Were it possible for a being who had resided upon our globe to visit the inhabitants of a planet where reason governed, and to tell them that a vile weed was in general use among the inhabitants of the globe it had left, which äfforded no nourishment; that this weed was cultivated with immense care; that it was an important article of commerce; that the want of it produced real misery; that its taste was extremely nauseous; that it was unfriendly to health and morals; and that its use was attended with a considerable loss of time and property; the account would be thought incredible, and the author of it would probably be excluded from society for relating a story of so improbable a nature. In no one view is it possible to contemplate the creature man in a more absurd and ridiculous light than in his attachment to TOBACCO. The progress of habit in the use of Tobacco is exactly the same as in the use of spirituous liquors. The slaves of it begin by using it only after dinner; then, during the whole afternoon and evening; afterwards before dinner, then before breakfast, and finally, during the whole night. I knew a lady who had passed through all these stages, who used to wake regularly two or three times every night to compose her system with fresh doses of snuff. The appetite for Tobacco is wholly artificial. No person was ever born with a relish for it; even in those persons who are much attached to it, nature frequently recovers her disrelish to it. It ceases to be agreeable in every febrile indisposition. This is so invariably true, that a disrelish to it is often a sign of an approaching, and a return of the appetite for it, a sign of a departing fever. I proceed now to mention some of the influences of the habitual use of Tobacco upon morals. 1. One of the usual effects of smoking and chewing, is thirst. This thirst cannot be allayed by water; for no sedative or even insipid liquor will be relished after the mouth and throat have been exposed to the stimulus of the smoke or juice of Tobacco. A desire, of course, is excited for strong drinks, and these, when taken between meals, soon lead to intemperance and drunkenness. 2. The use of Tobacco, more especially in smoking, disposes to idleness, and idleness has been considered as the root of all evil. “An idle man's brain,” says the celebrated and original Mr. Bunyan, “is the devil's workshop.” 3. The use of Tobacco is necessarily connected with the neglect of cleanliness. 4. Tobacco, more especially when used in smoking, is generally offensive to those people who do not use it. To smoke in company, under such circumstances, is a breach of good manners; now, manners have an influence upon morals. They may be considered as the outposts of virtue. A habit of offending the senses of friends or strangers by the use of Tobacco cannot therefore be indulged with innocence. It produces a want of respect for our fellow-creatures, and this always disposes to unkind and unjust behavior towards them. Who ever knew a rude man completely or uniformly moral? A * * I shall conclude these observations by relating an anecdote of the late Dr. Franklin. A few months before his death, he declared to one of his friends that he had never used Tobacco in any way in the course of his long life, and that he was disposed to believe there was not much advantage to be derived from it, for that he had never met with a man who used it who advised him to follow his example.
THE BIBLE AS A SCHOOL-BOOK.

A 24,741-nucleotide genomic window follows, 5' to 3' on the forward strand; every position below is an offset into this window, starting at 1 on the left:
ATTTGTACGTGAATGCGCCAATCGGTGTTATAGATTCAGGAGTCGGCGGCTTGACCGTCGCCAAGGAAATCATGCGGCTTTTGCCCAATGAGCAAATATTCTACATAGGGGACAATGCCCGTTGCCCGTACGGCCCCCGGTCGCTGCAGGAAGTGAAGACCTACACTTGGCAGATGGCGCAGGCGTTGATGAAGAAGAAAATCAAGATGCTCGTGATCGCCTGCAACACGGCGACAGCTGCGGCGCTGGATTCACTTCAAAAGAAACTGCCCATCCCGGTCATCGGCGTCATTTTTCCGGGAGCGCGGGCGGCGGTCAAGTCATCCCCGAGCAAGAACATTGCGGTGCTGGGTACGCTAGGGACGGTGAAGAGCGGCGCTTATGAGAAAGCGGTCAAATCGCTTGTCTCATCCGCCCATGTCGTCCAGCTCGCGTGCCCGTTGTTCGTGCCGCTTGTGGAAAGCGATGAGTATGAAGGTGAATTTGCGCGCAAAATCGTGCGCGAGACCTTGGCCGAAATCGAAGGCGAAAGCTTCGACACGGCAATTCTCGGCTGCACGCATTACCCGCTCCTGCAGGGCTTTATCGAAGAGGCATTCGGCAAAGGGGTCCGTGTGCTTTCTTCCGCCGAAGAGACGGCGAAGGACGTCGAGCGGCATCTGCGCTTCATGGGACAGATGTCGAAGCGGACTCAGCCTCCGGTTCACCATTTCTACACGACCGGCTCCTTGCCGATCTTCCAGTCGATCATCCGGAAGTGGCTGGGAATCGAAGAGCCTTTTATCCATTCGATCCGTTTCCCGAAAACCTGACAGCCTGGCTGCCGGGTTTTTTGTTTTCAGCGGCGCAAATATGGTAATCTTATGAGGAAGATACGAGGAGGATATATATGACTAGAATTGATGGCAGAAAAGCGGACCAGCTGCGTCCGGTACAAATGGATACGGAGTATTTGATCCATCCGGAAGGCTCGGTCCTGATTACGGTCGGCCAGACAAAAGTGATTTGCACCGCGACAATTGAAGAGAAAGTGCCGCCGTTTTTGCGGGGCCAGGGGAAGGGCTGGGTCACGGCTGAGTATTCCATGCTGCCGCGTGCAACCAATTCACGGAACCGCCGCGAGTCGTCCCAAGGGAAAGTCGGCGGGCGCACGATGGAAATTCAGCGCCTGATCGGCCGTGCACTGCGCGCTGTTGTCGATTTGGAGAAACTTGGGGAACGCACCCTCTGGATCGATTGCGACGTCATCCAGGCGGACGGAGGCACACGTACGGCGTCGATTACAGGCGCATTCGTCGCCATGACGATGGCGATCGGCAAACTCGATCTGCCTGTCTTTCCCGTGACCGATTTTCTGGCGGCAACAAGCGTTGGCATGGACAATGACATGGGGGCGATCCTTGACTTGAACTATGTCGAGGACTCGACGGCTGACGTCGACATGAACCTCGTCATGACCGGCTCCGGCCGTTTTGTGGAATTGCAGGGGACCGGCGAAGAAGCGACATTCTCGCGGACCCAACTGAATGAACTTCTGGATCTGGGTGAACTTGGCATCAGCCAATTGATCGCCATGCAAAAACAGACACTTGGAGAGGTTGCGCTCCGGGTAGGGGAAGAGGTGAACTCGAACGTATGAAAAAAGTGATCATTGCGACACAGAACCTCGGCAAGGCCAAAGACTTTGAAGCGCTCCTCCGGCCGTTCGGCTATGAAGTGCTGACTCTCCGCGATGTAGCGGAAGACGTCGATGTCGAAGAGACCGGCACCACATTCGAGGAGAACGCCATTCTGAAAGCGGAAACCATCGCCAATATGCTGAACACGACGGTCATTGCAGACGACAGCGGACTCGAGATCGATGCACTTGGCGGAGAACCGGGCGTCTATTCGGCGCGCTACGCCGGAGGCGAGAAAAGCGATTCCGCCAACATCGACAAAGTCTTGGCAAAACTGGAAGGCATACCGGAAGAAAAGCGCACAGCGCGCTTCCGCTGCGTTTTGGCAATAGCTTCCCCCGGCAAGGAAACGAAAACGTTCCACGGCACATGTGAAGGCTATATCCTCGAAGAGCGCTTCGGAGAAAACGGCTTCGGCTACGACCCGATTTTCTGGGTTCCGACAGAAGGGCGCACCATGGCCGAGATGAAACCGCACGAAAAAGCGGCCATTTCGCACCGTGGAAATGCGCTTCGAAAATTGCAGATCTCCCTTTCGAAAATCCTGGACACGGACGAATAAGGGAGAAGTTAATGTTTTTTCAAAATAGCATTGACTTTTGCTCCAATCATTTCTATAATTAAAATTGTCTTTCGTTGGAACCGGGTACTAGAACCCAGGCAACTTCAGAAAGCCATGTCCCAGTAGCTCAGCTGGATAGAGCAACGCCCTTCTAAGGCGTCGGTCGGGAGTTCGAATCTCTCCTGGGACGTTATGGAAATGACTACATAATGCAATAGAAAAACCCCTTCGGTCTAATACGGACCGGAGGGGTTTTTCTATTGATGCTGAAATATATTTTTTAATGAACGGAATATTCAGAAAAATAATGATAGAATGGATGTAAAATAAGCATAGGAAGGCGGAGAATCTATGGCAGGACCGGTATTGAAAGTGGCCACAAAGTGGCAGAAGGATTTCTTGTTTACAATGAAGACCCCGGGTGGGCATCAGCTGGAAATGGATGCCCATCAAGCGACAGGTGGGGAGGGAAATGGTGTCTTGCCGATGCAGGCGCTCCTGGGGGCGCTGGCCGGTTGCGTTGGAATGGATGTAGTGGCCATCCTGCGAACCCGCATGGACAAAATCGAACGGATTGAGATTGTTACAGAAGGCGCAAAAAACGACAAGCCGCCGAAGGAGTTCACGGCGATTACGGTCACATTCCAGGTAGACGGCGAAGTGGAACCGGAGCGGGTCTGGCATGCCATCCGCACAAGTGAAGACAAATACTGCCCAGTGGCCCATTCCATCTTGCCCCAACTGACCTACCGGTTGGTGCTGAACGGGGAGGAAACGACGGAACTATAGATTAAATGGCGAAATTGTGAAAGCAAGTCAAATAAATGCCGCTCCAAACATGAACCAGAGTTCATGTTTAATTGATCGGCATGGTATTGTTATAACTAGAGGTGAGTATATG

Before I state my arguments in favor of teaching children to read by means of the Bible, I shall assume the five following propositions:— I. That Christianity is the only true and perfect religion, and that in proportion as mankind adopt its principles and obey its precepts, they will be wise and happy. II. That a better knowledge of this religion is to be acquired by reading the Bible than in any other way. III. That the Bible contains more knowledge necessary to man in his present state than any other book in the world. IV. That knowledge is most durable, and religious instruction most useful, when imparted in early life. W. That the Bible, when not read in schools, is seldom read in any subsequent period of life. My arguments in favor of the use of the Bible as a school-book are founded, first, in the constitution of the human mind. The memory is the first faculty which opens in the minds of children. Of how much consequence, then, must it be, to impress it with the great truths of Christianity before it is preoccupied with less interesting subjects | There is also a peculiar aptitude in the minds of children for religious knowledge. I have constantly found them, in the first six or seven years of their lives, more inquisitive upon religious subjects than upon any others; and an ingenious instructor of youth has informed me that he has found young children more capable of receiving just ideas upon the most difficult tenets of religion than upon the most simple branches of human knowledge. There is a wonderful property in the memory which enables it, in old age, to recover the knowledge it had acquired in early life, after it had been apparently forgotten for forty or fifty years. Of how much consequence, then, must it be, to fill the mind with that species of knowledge, in childhood and youth, which, when recalled in the decline of life, will support the soul under the infirmities of age, and smooth the avenues of approaching death ! The Bible is the only book which is capable of affording this support to old age; and it is for this reason that we find it resorted to with so much diligence and pleasure by such old people as have read it in early life. I can recollect many instances of this kind, in persons who discovered no attachment to the Bible in the meridian of their lives, who have, notwithstanding, spent the evening of them in reading no other book. My second argument in favor of the use of the Bible in schools, is founded upon an implied command of God, and upon the practice of several of the wisest nations of the world. In the sixth chapter of Deuteronomy, we find the following words, which are directly to my purpose:– “And thou shalt love the Lord thy God with all thy heart, and with all thy soul, and with all thy might. And these words which I command thee this day, shall be in thine heart. And thou shalt teach them diligently unto thy children, and shalt talk of them when thou sittest in thine house, and when thou walkest by the way, and when thou liest down, and when thou risest up.” + + + I have heard it proposed that a portion of the Bible should be read every day by the master, as a means of instructing children in it. But this is a poor substitute for obliging children to read it as a school-book; for, by this means, we insensibly engrave, as it were, its contents upon their minds; and it has been remarked that children, instructed in this way in the Scriptures, seldom forget any part of them. They have the same advantage over those persons who have only heard the Scriptures read by a master, that a man who has worked with the tools of a mechanical employment for several years, has over the man who has only